We have already created some notes about why you might want to take this approach. See http://openlabyrinth.ca/virtual-emr-for-learners/
But we haven’t told you how to create your own. Firstly, it may help to take a look at some of the example cases listed here. Here are a few pointers to help get you started.
- While you could create a case where everything is represented in a Virtual EMR interface, this can be a lot of work. We suggest that you create a simpler case to start with where only a few nodes use this approach. If you are going to use OpenLabyrinth, you will need access to an OLab server somewhere. Feel free to ask for an account on our demo server.
- In principle, this approach basically uses imagemap hotspots. This is a simple web programming technique, which may well be familiar to some of you. There is more information about this technique in the OpenLabyrinth User Guide – search for imagemaps.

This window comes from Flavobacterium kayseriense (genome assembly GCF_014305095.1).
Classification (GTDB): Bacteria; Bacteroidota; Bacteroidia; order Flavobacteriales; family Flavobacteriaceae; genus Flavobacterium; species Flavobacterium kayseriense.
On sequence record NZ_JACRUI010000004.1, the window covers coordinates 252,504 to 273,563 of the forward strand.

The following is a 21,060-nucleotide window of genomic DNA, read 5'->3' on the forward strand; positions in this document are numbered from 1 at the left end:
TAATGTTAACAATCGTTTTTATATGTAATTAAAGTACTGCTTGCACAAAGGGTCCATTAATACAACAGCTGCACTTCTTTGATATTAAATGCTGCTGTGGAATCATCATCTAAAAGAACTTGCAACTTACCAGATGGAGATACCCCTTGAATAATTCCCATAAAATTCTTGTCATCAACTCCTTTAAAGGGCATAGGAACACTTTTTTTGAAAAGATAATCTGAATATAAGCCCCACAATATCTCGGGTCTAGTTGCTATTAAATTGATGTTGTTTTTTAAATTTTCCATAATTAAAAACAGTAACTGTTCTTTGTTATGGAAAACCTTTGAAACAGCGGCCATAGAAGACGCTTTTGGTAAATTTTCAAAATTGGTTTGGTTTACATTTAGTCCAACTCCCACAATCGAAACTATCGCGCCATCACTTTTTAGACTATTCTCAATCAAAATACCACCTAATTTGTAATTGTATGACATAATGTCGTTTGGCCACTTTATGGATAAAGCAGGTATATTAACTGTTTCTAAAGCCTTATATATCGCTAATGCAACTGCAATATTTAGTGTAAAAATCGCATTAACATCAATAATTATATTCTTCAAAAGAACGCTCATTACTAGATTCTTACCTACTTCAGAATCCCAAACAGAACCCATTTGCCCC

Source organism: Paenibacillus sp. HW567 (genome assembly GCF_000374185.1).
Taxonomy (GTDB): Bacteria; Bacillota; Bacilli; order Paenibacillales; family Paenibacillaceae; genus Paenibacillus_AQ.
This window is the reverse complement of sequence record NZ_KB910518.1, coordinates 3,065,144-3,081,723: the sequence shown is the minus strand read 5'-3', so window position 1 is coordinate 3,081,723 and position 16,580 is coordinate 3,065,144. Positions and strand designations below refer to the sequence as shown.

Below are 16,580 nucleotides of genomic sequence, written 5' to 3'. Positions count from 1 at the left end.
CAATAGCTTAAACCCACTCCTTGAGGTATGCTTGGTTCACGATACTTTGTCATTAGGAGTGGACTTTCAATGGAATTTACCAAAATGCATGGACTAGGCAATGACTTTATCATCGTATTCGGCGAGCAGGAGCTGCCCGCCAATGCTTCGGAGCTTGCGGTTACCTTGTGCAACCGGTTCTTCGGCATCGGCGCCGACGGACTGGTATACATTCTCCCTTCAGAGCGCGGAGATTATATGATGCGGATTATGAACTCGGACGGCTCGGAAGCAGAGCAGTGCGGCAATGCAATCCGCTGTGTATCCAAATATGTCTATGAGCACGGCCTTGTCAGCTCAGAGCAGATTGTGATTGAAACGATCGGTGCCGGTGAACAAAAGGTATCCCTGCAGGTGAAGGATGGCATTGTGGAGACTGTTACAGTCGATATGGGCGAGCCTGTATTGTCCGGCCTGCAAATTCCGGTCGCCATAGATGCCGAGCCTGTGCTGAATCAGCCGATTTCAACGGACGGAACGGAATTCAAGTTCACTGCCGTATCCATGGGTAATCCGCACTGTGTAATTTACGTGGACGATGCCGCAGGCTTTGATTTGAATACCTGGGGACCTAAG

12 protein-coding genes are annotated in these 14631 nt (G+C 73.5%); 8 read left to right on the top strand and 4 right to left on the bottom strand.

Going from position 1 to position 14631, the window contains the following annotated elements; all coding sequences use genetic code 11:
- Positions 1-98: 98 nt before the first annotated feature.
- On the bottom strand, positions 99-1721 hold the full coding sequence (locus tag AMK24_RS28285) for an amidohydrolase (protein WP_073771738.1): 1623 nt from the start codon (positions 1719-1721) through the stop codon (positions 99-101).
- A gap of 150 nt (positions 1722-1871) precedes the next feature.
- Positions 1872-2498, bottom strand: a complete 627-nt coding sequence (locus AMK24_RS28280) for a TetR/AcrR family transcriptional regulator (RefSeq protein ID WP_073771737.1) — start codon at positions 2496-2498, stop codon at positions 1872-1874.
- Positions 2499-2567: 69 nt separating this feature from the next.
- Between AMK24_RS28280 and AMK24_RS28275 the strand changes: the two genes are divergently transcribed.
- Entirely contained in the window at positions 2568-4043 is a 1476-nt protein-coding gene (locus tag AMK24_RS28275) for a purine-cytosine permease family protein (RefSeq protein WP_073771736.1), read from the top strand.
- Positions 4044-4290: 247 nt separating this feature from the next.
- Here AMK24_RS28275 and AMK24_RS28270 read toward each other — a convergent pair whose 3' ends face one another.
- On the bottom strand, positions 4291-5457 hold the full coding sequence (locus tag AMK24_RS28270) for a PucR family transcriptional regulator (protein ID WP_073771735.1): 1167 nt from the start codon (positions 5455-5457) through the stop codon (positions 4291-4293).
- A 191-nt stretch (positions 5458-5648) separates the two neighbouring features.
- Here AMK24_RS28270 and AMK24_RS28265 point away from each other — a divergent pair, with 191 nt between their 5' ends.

- At present, we are limited to using fixed size imagemaps. Because of this, we suggest that you focus on optimizing things for a screen resolution of 1024×768 pixels (XGA resolution). This works for most screens, except phones, and is the default on most iPads.
- To create your EMR images, we found the easiest way is to create a fake case in your own EMR. Again, it is easiest to have a screen where you are close to 1024×768 pixels so you can see what things will look like.
- Use a simple screen grabber to copy the EMR screens that you want. In Windows, the old PrtScrn button will copy the current screen to your clipboard. Then you can paste it into PowerPoint or Paint or some other image editing tool.
- The next thing is the learning design for your case. Decide ahead of time how this navigation should work. It is a pain to redo this later.
- Once you have the design complete, simply follow the tips in the User Guide on how to create your imagemaps and hotspots.
- We have also found that it is quite easy to template the process so that you can speed up the mapping of Node URLs to specific spots on the images, since these tend to repeat themselves from case to case.